The European Commission has given Ireland extra time to build affordable housing, after the government admitted it was going to miss key funding deadlines.

The government blamed the Ukraine war and Brexit for causing “construction materials inflation, rising energy costs and supply chain challenges”, according to EU documents.

There were also legal and IT problems which added to the delays.

The EU has now granted Ireland an extra 18 months for hundreds of new homes.

Under the European Union’s covid recovery plan, ‘NextGenerationEU’, Ireland was allocated more than €900 million for a range of eye-catching projects.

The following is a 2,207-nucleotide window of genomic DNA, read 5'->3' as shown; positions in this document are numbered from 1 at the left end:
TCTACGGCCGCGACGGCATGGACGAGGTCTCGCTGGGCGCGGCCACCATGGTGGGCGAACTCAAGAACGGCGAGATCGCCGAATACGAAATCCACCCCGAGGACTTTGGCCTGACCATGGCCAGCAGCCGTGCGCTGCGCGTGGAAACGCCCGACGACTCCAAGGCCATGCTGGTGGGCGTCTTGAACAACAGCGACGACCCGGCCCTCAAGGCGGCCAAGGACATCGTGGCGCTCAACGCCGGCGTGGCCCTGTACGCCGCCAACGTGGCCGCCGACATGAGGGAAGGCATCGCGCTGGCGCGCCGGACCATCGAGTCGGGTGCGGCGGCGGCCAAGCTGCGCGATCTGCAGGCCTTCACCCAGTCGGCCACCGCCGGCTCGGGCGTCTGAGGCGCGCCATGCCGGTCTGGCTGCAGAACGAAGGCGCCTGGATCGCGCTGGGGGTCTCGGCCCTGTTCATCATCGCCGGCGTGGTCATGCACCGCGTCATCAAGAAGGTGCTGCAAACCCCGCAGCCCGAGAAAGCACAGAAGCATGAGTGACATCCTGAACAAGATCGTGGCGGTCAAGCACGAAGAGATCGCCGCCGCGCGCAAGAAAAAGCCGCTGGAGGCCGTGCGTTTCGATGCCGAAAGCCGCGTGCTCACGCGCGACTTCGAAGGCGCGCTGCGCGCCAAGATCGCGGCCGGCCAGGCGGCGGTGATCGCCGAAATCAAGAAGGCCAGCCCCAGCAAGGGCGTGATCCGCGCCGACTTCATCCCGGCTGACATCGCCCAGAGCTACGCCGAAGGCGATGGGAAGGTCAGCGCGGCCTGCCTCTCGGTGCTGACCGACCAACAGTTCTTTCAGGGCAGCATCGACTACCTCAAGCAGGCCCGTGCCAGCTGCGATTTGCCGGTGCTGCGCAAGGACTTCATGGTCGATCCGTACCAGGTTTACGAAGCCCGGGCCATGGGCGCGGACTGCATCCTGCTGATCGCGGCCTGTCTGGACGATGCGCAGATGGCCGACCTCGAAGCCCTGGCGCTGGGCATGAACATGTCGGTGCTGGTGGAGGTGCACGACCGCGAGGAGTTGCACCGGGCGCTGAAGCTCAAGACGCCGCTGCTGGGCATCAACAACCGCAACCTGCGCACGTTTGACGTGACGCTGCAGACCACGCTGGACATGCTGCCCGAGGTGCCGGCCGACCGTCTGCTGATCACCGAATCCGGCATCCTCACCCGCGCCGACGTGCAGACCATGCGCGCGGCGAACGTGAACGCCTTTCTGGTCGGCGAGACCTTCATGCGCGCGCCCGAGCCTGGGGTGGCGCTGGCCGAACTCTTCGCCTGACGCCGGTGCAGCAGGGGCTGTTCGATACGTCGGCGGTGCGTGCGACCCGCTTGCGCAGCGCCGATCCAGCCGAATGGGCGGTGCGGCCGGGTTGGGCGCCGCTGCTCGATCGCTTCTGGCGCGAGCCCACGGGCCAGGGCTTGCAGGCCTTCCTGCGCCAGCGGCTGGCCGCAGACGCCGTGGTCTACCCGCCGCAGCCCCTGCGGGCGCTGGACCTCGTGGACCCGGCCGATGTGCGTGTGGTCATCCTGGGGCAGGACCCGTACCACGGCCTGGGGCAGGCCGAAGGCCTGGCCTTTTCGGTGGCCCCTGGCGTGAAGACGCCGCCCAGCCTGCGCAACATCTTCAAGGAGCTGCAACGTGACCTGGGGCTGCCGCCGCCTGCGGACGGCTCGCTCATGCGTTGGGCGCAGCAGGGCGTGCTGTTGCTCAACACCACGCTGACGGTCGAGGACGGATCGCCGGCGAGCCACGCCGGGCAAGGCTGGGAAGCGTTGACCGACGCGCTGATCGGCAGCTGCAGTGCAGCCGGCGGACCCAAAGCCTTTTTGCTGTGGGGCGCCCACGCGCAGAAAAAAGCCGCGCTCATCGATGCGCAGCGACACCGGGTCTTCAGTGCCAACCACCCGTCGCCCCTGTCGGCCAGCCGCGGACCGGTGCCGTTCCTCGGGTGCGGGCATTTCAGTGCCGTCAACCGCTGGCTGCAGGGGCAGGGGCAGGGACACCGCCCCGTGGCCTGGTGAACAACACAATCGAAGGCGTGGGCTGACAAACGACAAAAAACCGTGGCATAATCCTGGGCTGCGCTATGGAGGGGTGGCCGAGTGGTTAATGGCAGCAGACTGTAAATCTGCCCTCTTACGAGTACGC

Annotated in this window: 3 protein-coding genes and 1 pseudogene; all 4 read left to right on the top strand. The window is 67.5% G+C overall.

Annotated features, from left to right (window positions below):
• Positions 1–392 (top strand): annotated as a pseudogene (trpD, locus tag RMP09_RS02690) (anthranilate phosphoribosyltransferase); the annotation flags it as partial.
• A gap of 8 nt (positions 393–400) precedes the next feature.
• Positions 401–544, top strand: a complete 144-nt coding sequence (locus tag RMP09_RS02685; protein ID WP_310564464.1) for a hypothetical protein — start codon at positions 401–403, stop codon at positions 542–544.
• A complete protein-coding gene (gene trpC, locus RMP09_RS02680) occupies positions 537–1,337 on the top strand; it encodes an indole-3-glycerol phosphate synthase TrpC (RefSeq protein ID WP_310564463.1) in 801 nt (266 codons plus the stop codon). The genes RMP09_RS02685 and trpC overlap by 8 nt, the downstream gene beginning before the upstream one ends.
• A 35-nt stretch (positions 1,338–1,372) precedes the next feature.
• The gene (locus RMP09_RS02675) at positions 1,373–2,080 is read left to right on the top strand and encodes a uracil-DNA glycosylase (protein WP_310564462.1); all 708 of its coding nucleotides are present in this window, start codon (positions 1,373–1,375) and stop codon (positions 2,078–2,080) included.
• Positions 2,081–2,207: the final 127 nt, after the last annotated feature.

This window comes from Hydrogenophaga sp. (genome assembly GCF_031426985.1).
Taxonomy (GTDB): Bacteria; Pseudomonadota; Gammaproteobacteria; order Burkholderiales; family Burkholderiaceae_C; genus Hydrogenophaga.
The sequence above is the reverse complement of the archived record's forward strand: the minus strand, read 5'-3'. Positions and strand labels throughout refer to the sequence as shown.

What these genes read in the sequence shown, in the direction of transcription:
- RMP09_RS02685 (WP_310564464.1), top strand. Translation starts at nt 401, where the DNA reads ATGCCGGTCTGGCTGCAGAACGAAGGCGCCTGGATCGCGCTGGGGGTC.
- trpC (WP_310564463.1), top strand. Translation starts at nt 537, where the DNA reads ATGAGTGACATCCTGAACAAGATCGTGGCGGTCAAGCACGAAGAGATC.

The EU approved Ireland’s spending plan in July 2021.

According to the European Commission, so far none of the money has actually been disbursed.

Last month the Irish government applied to amend the terms it signed up to, including delaying deadlines for energy efficiency and housing projects.

The European Commission today announced that “the reasons put forward by Ireland justify amendments”.

Ireland originally requested €915 million. The budget has now been increased to €989,938,300 to take into account problems and delays.

Under the amended social and affordable housing scheme, by 30 September this year, the government now promises:

  • “At least 100 homes shall have been made available for sale through the Affordable Purchase Scheme for homes on public lands.”
  • “At least 450 homes shall have been completed and tenanted to middle income earners in urban centres with a reduction of at least 25% on open market values, as defined by a professional property valuer.”
  • “At least 100 homes shall have been made available for sale to purchasers who
    avail of the equity support scheme.”